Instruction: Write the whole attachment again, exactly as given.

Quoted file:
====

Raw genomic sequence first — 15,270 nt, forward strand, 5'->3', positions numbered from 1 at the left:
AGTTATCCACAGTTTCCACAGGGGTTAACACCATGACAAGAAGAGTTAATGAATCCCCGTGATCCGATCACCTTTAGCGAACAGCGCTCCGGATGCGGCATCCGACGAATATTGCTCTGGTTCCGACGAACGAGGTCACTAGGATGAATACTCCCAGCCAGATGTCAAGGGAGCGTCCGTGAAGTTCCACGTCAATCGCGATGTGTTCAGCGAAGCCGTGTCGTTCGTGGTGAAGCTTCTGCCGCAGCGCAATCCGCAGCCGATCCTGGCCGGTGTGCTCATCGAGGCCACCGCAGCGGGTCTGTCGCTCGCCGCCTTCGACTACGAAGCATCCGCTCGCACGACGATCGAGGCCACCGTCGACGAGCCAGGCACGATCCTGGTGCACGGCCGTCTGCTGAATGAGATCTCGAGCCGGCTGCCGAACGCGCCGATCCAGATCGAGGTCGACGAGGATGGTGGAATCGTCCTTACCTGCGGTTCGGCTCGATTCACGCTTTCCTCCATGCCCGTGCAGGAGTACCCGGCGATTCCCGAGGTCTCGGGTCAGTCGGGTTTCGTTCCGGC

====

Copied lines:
Raw genomic sequence first — 15,270 nt, forward strand, 5'->3', positions numbered from 1 at the left:
AGTTATCCACAGTTTCCACAGGGGTTAACACCATGACAAGAAGAGTTAATGAATCCCCGTGATCCGATCACCTTTAGCGAACAGCGCTCCGGATGCGGCATCCGACGAATATTGCTCTGGTTCCGACGAACGAGGTCACTAGGATGAATACTCCCAGCCAGATGTCAAGGGAGCGTCCGTGAAGTTCCACGTCAATCGCGATGTGTTCAGCGAAGCCGTGTCGTTCGTGGTGAAGCTTCTGCCGCAGCGCAATCCGCAGCCGATCCTGGCCGGTGTGCTCATCGAGGCCACCGCAGCGGGTCTGTCGCTCGCCGCCTTCGACTACGAAGCATCCGCTCGCACGACGATCGAGGCCACCGTCGACGAGCCAGGCACGATCCTGGTGCACGGCCGTCTGCTGAATGAGATCTCGAGCCGGCTGCCGAACGCGCCGATCCAGATCGAGGTCGACGAGGATGGTGGAATCGTCCTTACCTGCGGTTCGGCTCGATTCACGCTTTCCTCCATGCCCGTGCAGGAGTACCCGGCGATTCCCGAGGTCTCGGGTCAGTCGGGTTTCGTTCCGGC